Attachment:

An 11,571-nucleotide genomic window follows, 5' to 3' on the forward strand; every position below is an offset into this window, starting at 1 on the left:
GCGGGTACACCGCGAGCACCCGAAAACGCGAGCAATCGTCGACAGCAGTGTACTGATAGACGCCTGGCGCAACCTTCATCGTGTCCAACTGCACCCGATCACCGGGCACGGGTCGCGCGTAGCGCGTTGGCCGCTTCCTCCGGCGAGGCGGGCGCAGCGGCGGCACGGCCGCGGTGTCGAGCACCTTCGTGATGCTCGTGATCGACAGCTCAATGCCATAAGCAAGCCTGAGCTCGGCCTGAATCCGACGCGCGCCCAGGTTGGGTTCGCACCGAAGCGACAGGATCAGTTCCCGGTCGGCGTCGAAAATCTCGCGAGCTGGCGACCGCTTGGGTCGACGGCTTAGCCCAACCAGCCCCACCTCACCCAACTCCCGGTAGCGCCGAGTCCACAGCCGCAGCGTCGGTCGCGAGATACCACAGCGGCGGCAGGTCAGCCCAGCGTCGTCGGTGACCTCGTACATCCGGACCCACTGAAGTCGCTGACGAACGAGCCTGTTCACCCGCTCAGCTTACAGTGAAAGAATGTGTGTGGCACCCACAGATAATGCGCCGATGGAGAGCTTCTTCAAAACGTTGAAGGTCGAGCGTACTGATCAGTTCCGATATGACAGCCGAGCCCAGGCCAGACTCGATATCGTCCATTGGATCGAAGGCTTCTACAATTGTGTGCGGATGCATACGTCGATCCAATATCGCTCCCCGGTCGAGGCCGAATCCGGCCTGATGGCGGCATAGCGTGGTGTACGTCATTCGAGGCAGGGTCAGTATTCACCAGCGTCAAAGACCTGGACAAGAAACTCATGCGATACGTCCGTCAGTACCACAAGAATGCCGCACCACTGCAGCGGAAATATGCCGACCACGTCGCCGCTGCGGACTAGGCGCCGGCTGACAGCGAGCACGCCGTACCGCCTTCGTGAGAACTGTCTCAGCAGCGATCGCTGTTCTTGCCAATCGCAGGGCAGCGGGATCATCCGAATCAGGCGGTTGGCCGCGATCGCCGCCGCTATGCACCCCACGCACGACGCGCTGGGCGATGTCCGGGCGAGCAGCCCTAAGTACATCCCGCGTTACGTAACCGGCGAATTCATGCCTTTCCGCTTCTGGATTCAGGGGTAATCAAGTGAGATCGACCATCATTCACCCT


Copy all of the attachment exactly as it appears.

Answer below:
An 11,571-nucleotide genomic window follows, 5' to 3' on the forward strand; every position below is an offset into this window, starting at 1 on the left:
GCGGGTACACCGCGAGCACCCGAAAACGCGAGCAATCGTCGACAGCAGTGTACTGATAGACGCCTGGCGCAACCTTCATCGTGTCCAACTGCACCCGATCACCGGGCACGGGTCGCGCGTAGCGCGTTGGCCGCTTCCTCCGGCGAGGCGGGCGCAGCGGCGGCACGGCCGCGGTGTCGAGCACCTTCGTGATGCTCGTGATCGACAGCTCAATGCCATAAGCAAGCCTGAGCTCGGCCTGAATCCGACGCGCGCCCAGGTTGGGTTCGCACCGAAGCGACAGGATCAGTTCCCGGTCGGCGTCGAAAATCTCGCGAGCTGGCGACCGCTTGGGTCGACGGCTTAGCCCAACCAGCCCCACCTCACCCAACTCCCGGTAGCGCCGAGTCCACAGCCGCAGCGTCGGTCGCGAGATACCACAGCGGCGGCAGGTCAGCCCAGCGTCGTCGGTGACCTCGTACATCCGGACCCACTGAAGTCGCTGACGAACGAGCCTGTTCACCCGCTCAGCTTACAGTGAAAGAATGTGTGTGGCACCCACAGATAATGCGCCGATGGAGAGCTTCTTCAAAACGTTGAAGGTCGAGCGTACTGATCAGTTCCGATATGACAGCCGAGCCCAGGCCAGACTCGATATCGTCCATTGGATCGAAGGCTTCTACAATTGTGTGCGGATGCATACGTCGATCCAATATCGCTCCCCGGTCGAGGCCGAATCCGGCCTGATGGCGGCATAGCGTGGTGTACGTCATTCGAGGCAGGGTCAGTATTCACCAGCGTCAAAGACCTGGACAAGAAACTCATGCGATACGTCCGTCAGTACCACAAGAATGCCGCACCACTGCAGCGGAAATATGCCGACCACGTCGCCGCTGCGGACTAGGCGCCGGCTGACAGCGAGCACGCCGTACCGCCTTCGTGAGAACTGTCTCAGCAGCGATCGCTGTTCTTGCCAATCGCAGGGCAGCGGGATCATCCGAATCAGGCGGTTGGCCGCGATCGCCGCCGCTATGCACCCCACGCACGACGCGCTGGGCGATGTCCGGGCGAGCAGCCCTAAGTACATCCCGCGTTACGTAACCGGCGAATTCATGCCTTTCCGCTTCTGGATTCAGGGGTAATCAAGTGAGATCGACCATCATTCACCCT